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Oil prices suffered the biggest fall since 1991. On March 9, 2020, Brent crude futures went down 22 per cent trading at $35.45 per barrel. According to the International Energy Agency, the demand for oil will contract this year for the first time since the recession of 2009, which followed the global financial crisis.

To get a clear picture of what is happening to the price of oil right now, watch a detailed Oil price analysis for March 2020 by our chief market strategist David Jones:

Reason 3: liquidity vanished and a mini-bubble burst

There is another view that the stock market crash 2020 was coming even before the coronavirus. Everyone from Wall Street to the media decided to blame the virus, but it actually spread globally weeks before the recent market crash.

At the end of January 2020, the USA, China, France, Nepal, Malaysia, Singapore, Taiwan, Vietnam and South Korea registered cases of coronavirus. The stock markets went up. On January 30, the WHO announced a global emergency. The stock markets surged. In the middle of February, the death toll in China grew up to 1,500. The stock market climbed again.

The coronavirus explains sentiment in commodities, bonds and Forex markets, but has it really crashed the market?

Looking deeper into the financial system, we can see a record level of debt in the markets and in the real economy behind them. And who is the one to blame? The Federal Reserve and other central banks around the world that pumped trillions of freshly printed money into the financial system after the 2008 financial crisis to pull the global economy out of a deep recession.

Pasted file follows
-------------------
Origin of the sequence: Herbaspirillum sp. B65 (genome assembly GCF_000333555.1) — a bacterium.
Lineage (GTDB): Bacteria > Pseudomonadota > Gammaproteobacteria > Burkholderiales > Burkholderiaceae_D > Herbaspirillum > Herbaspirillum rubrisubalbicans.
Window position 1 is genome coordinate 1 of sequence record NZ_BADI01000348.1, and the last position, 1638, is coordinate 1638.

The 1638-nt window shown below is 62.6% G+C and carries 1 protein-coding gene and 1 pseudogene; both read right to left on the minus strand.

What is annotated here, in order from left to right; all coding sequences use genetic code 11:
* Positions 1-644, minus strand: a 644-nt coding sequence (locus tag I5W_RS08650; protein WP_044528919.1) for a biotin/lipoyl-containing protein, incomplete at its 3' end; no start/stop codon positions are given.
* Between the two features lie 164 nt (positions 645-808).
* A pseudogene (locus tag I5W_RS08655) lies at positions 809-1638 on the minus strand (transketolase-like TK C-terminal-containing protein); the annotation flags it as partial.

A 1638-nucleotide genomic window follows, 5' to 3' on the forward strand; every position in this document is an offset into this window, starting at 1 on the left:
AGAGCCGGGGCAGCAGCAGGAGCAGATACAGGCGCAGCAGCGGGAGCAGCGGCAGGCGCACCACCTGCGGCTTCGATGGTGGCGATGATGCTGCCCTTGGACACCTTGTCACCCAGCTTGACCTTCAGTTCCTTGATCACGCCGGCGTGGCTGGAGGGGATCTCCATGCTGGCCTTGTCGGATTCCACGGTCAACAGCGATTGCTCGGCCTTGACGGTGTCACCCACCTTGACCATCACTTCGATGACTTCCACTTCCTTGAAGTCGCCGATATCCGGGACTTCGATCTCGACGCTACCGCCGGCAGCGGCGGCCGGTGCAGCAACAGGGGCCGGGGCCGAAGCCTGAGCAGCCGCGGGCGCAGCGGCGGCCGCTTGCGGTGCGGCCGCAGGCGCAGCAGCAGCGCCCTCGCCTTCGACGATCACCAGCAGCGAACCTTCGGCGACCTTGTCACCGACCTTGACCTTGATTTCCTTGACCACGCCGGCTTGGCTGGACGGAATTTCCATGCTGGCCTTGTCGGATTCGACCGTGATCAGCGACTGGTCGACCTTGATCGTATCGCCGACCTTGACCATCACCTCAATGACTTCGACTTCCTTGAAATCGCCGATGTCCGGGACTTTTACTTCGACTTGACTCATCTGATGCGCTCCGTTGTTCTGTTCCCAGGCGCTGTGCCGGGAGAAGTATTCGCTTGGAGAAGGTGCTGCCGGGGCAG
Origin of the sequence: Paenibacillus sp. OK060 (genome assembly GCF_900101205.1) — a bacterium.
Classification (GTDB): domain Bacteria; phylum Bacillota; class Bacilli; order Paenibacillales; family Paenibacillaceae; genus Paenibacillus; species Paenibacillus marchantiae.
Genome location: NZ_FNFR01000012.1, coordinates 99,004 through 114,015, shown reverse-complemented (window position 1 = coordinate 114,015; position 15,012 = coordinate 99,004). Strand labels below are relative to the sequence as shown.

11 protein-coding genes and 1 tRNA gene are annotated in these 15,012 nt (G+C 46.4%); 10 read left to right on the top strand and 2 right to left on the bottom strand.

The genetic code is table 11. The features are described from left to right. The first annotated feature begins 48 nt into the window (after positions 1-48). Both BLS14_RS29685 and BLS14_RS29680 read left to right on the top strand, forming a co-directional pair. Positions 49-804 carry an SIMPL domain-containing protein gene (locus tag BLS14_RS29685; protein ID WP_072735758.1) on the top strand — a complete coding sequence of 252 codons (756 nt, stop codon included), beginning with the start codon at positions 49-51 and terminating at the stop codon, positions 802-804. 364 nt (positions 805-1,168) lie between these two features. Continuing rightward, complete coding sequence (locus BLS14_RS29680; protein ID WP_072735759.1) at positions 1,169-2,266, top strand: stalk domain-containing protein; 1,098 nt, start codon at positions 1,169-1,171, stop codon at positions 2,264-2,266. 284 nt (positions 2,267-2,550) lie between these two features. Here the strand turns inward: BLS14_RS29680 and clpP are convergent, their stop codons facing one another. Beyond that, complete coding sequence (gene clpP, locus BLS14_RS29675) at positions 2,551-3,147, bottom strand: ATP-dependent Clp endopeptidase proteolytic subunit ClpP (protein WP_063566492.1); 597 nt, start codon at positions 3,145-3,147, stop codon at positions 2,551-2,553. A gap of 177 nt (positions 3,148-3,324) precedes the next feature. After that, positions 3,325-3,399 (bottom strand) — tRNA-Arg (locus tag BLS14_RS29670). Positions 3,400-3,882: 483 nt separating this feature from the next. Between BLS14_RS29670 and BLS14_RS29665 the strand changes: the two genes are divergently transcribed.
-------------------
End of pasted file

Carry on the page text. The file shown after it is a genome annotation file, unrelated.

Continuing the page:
They did it through buying up government bonds, mortgage-backed securities and common stock. The massive “quantitative easing” may have saved the world from another Global Depression, but led to the longest bull market in history. Banks, private equity funds and hedge funds used that excess liquidity to inflate a new round of financial bubbles.

In September 2019, the credit ran out in the interbank lending markets, where banks trade overnight loans known as repo or repurchase agreements. Then, lending rates surged to 10.5 per cent, which is the highest rate since the world’s financial crisis. No one wanted to lend. The Federal Reserve chair Jerome Powell announced that the central bank would provide primary dealers with $75bn a day to help with liquidity issues – and the stock market received the money, reaching new record highs.

Amid the coronavirus fears, the Fed triggered the crash, cutting its repo operations, which caused a liquidity panic. In the meantime, the stock markets went down, with a chance to turn into a recession again. 

At this point, the governments will have to step up again to rescue the world’s economy by opening its credit windows to financial market participants – lowering short-term interest rates and accepting as collateral those stocks and bonds that no one wants to buy.

According to the Washington Post, there are three things going on right now:

  1. There is a harsh, but supposedly brief global recession, resulting from the novel coronavirus, which requires a short-term stimulus from the government.
  2. The is a financial panic, which accompanies dramatic changes in the economic outlook.
  3. There is a huge and long-overdue correction in asset prices – bonds, stocks and real estate after a decade of easy and cheap credit.

What happens after the stock market crash 2020

For now, it’s too soon to tell whether the worst has already passed as the markets’ daily swings make it hard to identify a clear trend. The combination of the virus and huge drop of stock prices may cause a wealth effect. People tend to spend less, as they feel poorer and less confident.

stock market crash 2020

Still, the crashing stock market does not mean lack of trading opportunities. Trade with the trend, buy the dips – choose your own profitable trading strategy amid spiking volatility. With сontracts for difference you can benefit from both upward and downward market price movements. Keep a close eye on the major stock market news and analysis with Capital.com to spot the best trading opportunities within the roaring markets.